Monday, July 9, 2012

Traveler's Checks

The Wikipedia Money supply table here lists traveler's checks as a component of M1 money.

You see it at FRED, too:

M1 includes funds that are readily accessible for spending. M1 consists of: (1) currency outside the U.S. Treasury, Federal Reserve Banks, and the vaults of depository institutions; (2) traveler's checks of nonbank issuers; (3) demand deposits; and (4) other checkable deposits...

I finally got tired of seeing traveler's checks listed as a component, and not knowing how significant a component it is. So I interrupted myself and graphed the thing:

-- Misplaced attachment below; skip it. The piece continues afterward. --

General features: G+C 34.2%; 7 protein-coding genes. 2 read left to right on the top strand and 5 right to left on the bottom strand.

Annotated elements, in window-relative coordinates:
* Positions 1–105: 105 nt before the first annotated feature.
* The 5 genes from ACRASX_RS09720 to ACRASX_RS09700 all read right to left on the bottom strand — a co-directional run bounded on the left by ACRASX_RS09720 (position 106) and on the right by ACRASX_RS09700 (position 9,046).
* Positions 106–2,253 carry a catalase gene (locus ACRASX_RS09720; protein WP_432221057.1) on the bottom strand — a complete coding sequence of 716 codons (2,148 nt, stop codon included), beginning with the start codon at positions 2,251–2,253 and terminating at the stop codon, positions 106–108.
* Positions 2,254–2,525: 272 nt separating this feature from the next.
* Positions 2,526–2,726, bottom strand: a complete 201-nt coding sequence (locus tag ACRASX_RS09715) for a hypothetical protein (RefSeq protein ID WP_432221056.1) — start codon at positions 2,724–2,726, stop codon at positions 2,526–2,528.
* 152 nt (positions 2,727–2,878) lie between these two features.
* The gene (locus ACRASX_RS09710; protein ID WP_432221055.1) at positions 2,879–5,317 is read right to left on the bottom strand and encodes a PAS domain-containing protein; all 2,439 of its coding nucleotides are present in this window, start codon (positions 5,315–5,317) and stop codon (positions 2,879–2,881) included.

Graph #1: Traveler's Checks as a Percent of M1 Money
Around 1980, traveler's checks peaked at less than one percent of M1 (money in circulation). Currently, less than twenty cents of every hundred dollars is in the form of traveler's checks.


Jazzbumpa said...

Killed by credit cards would be my guess.

Anonymous said...

This sort of tells the story:

Traveler's cheques established American Express as a truly international company.

Also: American Express executives discussed the possibility of launching a travel charge card as early as 1946, but it was not until Diners Club launched their card in March 1950 that American Express began to seriously consider the possibility. At the end of 1957, American Express CEO Ralph Reed decided to get into the card business, and by the launch date of October 1, 1958 public interest had become so significant that they issued 250,000 cards prior to the official launch date.